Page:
Average Joe SCOTUS: Shinn v. Ramirez

Back in 1989, all around piece of shit, David Martinez Ramirez decided to murder his girlfriend and her 15 year old daughter whom he admitted to raping multiple times in the past, as well as right before he’d killed her.

Ramirez’s case leaves little doubt to his guilt. He was found with the bodies in his apartment, covered in blood. Along with the admissions of what he had done to the daughter, it’s pretty much an open and shut case.

All Around Scumbag David Ramirez

However, after he was convicted, he somehow got the idea in his head that he got screwed, so he appealed his conviction, and when he lost over and over again, he even petitioned SCOTUS who were like, “Fuck you, buddy. We’re not going to waste our time with this shit. Burn in hell.”

So why is this case here at SCOTUS then?

Well, you see, Ramirez isn’t just a piece of shit morally, he’s also a piece of shit financially. As such, he couldn’t hire an attorney when he got busted, and instead, got a court appointed attorney. And, it wasn’t even a creative one like Saul Goodman, either. His counsel had zero experience in capital crimes cases. And when I say zero, apparently she’d never even witnessed a capital case from the sidelines. Yet here she is, trying to give this mother fucker the best defense money can’t buy.

So after Ramirez predictably lost, he tried to appeal his sentencing for various reasons in state court. He basically was trying to avoid the death penalty, not to get off for the crime as a whole. Unfortunately, none of his claims were about ineffective counsel. This is the start of his problems.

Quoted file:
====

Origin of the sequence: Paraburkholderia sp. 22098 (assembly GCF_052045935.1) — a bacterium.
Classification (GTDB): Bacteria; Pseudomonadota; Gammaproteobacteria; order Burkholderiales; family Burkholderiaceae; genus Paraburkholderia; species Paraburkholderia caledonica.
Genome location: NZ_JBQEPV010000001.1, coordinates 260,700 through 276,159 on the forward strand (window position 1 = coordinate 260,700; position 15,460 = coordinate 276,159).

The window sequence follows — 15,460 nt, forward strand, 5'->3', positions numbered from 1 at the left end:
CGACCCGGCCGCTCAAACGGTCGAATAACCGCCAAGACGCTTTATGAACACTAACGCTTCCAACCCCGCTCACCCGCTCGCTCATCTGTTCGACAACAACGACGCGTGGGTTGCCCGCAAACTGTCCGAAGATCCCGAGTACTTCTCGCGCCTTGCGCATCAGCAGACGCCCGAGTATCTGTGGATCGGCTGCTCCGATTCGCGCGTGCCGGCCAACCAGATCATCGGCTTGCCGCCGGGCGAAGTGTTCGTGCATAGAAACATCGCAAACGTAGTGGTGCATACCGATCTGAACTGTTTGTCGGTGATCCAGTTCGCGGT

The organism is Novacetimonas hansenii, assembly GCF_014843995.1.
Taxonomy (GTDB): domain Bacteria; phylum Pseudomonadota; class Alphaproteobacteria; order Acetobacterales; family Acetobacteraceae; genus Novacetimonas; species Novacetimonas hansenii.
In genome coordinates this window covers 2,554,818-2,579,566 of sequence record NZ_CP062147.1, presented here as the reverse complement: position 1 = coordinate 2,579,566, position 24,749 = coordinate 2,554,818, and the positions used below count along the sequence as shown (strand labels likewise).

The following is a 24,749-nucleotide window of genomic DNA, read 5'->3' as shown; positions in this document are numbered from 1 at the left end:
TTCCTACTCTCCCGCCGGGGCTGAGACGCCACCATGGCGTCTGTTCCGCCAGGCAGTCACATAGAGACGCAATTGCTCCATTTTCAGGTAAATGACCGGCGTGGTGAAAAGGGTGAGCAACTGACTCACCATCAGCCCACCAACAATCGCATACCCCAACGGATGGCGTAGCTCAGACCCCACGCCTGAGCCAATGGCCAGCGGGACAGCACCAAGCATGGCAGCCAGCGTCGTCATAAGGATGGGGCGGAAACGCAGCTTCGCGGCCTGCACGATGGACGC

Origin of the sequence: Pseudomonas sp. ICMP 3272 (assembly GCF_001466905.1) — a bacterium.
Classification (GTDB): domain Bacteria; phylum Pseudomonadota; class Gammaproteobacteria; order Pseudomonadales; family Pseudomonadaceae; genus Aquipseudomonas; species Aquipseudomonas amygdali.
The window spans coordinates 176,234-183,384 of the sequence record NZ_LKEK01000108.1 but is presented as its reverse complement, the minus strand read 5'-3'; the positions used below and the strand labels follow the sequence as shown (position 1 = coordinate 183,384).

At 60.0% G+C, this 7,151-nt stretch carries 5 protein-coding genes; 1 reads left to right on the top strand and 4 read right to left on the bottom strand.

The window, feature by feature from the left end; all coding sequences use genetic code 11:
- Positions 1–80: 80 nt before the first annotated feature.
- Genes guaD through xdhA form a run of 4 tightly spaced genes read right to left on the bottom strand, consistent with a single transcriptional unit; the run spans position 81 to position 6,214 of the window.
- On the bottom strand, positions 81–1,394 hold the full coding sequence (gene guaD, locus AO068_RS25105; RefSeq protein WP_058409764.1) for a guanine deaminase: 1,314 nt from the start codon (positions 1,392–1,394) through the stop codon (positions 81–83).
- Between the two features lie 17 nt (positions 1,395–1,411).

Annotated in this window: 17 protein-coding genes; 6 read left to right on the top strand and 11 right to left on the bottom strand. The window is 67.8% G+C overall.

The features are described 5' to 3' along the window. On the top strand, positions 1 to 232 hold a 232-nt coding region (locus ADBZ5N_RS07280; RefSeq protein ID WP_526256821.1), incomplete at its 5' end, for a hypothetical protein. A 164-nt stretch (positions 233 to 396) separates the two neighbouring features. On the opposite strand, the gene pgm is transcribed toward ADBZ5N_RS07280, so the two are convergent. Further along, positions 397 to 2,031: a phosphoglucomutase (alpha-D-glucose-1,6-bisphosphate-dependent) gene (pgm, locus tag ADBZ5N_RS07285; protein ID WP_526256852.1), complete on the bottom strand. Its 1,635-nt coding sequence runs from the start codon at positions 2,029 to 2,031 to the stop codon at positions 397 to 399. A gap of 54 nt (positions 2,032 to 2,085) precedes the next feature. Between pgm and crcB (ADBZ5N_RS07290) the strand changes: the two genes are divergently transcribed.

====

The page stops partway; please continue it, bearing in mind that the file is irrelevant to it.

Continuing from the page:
After he lost on appeal, he went to Arizona Supreme Court, and they were like, “Nah fam, we’re good. Not interested. Enjoy those death penalty drugs, bro.”

Getting no help in Arizona at all, Ramirez filed an appeal in federal court. The federal court however looked at everything and was like, “Yo, Ramirez…call us crazy, but we’re pretty sure your lawyer here doesn’t know what the fuck they’re doing. You sure you want to proceed with this idiot?”

At the heart of the federal courts thoughts on this, was that Ramirez was found competent to understand what he did by a psychologist, justifying the death penalty. Basically, they tend to avoid killing someone who they think is mentally handicapped, because it seems too cruel.